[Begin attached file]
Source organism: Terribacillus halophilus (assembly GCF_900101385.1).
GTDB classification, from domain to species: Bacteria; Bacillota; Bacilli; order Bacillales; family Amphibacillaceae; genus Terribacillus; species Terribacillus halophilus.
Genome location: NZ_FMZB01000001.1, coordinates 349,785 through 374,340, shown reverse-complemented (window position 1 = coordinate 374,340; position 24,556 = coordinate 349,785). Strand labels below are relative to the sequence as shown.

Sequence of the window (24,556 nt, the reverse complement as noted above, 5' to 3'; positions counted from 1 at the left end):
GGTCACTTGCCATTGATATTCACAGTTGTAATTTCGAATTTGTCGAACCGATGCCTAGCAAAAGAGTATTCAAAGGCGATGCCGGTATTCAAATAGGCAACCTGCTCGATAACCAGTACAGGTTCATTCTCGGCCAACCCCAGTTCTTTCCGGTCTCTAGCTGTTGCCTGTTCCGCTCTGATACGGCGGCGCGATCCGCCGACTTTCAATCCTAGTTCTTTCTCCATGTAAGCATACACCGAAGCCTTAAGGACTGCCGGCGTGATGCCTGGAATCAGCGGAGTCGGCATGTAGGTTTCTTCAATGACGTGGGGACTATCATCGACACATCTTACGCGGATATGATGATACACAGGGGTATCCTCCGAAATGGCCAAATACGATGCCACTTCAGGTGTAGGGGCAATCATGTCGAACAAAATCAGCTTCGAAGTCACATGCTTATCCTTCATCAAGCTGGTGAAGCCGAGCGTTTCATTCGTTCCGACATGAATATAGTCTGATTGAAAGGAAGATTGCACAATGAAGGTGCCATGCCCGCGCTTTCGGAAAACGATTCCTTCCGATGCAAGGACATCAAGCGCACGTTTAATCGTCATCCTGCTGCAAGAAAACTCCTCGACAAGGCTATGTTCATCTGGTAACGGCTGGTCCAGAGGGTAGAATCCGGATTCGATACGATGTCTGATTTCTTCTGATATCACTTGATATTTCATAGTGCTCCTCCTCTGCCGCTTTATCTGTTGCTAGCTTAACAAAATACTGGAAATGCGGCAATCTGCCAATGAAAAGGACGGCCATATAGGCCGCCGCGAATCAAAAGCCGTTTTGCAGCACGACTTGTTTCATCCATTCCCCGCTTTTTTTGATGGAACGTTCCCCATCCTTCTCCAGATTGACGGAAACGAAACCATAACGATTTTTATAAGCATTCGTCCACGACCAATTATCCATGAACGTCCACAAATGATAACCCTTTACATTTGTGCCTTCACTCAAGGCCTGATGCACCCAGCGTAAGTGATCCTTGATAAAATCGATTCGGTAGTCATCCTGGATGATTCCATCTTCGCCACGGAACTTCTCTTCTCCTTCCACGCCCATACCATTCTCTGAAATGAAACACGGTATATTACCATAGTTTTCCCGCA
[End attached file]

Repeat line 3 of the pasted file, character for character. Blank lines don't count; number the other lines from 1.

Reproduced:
Genome location: NZ_FMZB01000001.1, coordinates 349,785 through 374,340, shown reverse-complemented (window position 1 = coordinate 374,340; position 24,556 = coordinate 349,785). Strand labels below are relative to the sequence as shown.